Twin Town - Flekkefjord, Norway

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Flekkefjord

Photo of Flekkefjord courtesy of Jarl Thore Larsen

The twinning link between Burntisland and Flekkefjord was formalised at a public meeting in Burntisland Parish Church Hall on 24 February 1946, and it is reckoned to be the oldest extant town twinning link in the world. Contacts between Burntisland and Norway developed during the Second World War, when Norwegian soldiers were based in Fife. When the idea of a twinning arrangement was first mooted after the war, it was the children of Burntisland who voted for a link with Norway in preference to other countries. A short leet of towns was drawn up, and Flekkefjord was chosen.

Flekkefjord is a little larger than Burntisland, with a population of 9,000 compared to Burntisland's 6,000. Both towns boast a rich maritime history, with the town crest of each dominated by a ship. In years gone by, both were dependent on the herring fishing; on the export of primary products (timber and stone from Flekkefjord, coal from Burntisland); and on shipbuilding. Nowadays the towns share a dependency on a combination of industry and tourism.

One of the highlights of the twinning arrangement was the marking of its 50th birthday in 1996. In June of that year, a party of 150 or so travelled from Flekkefjord to Burntisland for four days of celebrations .....

These three photos show Burntisland High Street in June 1996, with pride of place on the Civic Week parade going to the young visitors from Flekkefjord.
 

Civic Week Parade 1996

Civic Week Parade 1996

Civic Week Parade 1996

 

Commemorative Cairn

A cairn was erected on Burntisland Links to commemorate the 50th anniversary of Burntisland/Flekkefjord town twinning. The plaque on the cairn (pictured left) says:

"Erected by
KIRKCALDY DISTRICT COUNCIL
to commemorate
the 50th ANNIVERSARY
of the twin town link between
BURNTISLAND and FLEKKEFJORD
June 1996".

Below the commemorative plaque are the town crests of Burntisland and Flekkefjord.

The 70th anniversary of the town twinning link was in 2016, and you can see extensive coverage of the celebration events in the August 2016 issue of the Burgh Buzz (pages 1, 12 and 13) and in the November 2016 issue of the Burgh Buzz (page 12). The picture below shows Burntisland's 2016 Town Twinning Committee with four twinners. At the rear: Committee members Yvonne Shivas, Sarah Stuart, George Kay (Convener), Sarah Main, Bruce Stuart and David Caldwell. In front: twinners Magnus, Andrew, Natalie and Hanne. Missing from the photo is Committee member Sarah Price who on 4 June 2016 sailed with four other members of Burntisland Sailing Club from Burntisland to Flekkefjord.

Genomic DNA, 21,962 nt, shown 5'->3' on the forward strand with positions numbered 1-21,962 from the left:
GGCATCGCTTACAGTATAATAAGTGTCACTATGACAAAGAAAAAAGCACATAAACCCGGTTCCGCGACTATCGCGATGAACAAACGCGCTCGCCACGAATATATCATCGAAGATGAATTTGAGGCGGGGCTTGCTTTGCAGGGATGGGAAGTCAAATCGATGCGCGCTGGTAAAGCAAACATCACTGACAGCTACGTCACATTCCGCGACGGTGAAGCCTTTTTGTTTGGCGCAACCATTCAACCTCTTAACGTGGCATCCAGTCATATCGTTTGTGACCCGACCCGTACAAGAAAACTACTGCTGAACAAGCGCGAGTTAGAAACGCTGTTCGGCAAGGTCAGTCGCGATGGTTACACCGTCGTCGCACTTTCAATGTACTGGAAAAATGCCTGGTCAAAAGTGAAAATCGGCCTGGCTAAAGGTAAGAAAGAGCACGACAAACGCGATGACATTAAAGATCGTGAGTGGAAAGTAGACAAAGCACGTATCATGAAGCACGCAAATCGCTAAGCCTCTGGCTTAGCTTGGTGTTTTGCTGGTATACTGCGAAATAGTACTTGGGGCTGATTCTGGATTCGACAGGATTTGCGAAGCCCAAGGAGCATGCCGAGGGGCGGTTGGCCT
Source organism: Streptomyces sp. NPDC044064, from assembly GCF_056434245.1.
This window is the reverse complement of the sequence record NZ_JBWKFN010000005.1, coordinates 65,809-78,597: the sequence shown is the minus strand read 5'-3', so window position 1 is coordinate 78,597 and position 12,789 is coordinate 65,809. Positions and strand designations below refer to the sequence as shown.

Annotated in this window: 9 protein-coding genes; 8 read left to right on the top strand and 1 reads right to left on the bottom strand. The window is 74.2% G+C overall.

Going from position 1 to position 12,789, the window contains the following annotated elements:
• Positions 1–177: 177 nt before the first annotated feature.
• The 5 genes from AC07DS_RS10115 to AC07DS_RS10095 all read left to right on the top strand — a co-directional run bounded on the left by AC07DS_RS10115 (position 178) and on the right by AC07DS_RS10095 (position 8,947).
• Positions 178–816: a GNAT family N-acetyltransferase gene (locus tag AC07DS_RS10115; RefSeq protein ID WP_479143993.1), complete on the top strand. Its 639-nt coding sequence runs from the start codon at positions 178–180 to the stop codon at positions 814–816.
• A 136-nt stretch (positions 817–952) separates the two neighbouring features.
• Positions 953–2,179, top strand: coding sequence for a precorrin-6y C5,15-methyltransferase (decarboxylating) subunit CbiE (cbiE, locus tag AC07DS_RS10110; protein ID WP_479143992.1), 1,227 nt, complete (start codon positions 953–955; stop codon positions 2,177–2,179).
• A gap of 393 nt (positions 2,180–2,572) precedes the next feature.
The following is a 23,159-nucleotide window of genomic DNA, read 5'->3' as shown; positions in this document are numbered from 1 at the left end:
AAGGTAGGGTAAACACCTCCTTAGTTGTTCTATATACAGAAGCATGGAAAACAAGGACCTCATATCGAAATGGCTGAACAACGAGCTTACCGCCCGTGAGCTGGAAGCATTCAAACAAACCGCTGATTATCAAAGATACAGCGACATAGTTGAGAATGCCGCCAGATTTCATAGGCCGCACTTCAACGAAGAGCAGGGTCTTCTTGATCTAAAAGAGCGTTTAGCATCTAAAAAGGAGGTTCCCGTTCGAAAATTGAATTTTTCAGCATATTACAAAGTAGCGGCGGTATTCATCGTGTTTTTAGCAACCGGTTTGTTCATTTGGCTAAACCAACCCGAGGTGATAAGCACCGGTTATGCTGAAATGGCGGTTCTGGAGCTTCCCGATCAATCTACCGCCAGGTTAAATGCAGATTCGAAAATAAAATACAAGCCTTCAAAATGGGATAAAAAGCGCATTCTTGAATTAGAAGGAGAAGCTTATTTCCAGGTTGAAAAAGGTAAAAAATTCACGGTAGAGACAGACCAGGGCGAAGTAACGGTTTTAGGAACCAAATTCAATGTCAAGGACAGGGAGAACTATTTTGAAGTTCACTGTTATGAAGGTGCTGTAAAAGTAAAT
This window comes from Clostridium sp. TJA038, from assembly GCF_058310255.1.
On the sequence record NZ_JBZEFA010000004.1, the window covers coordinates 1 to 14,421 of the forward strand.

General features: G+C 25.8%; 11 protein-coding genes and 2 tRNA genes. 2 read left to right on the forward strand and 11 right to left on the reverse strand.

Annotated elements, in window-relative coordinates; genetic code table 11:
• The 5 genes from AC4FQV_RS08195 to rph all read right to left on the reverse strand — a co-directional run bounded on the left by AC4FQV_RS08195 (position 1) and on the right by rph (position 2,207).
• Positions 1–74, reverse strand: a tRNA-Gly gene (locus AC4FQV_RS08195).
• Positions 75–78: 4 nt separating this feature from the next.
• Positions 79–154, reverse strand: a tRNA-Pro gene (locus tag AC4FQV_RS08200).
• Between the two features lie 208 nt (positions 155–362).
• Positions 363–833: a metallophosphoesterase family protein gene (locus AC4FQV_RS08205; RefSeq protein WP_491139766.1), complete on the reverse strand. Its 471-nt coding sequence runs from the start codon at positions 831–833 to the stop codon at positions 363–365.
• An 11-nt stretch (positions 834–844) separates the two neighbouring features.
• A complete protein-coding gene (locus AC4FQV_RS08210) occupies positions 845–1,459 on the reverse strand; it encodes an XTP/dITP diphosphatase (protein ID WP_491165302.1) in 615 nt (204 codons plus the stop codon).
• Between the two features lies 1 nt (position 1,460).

Burntisland's Town Twinning Committee has a Facebook page.

The Fife Free Press has published a number of articles on Burntisland's town twinning.

If you want more information about Flekkefjord, I recommend that you first of all visit the web site of Jarl Thore Larsen. Helpfully for most of us, it's in English. Jarl includes a page of Flekkefjord links, where you can again select English language sites by checking the flags displayed.


Earlier Links with Norway

The town twinners weren't the first folk from Burntisland to sample the delights of Norway! The Fife Free Press of 12 June 1886 reported that a ship had left Burntisland Harbour for Norway on the previous Thursday, with a full cargo of coal and general goods - plus a party of lady and gentleman excursionists. This trip was becoming increasingly popular, and the berths were fully booked for the return and next outward journeys.
 

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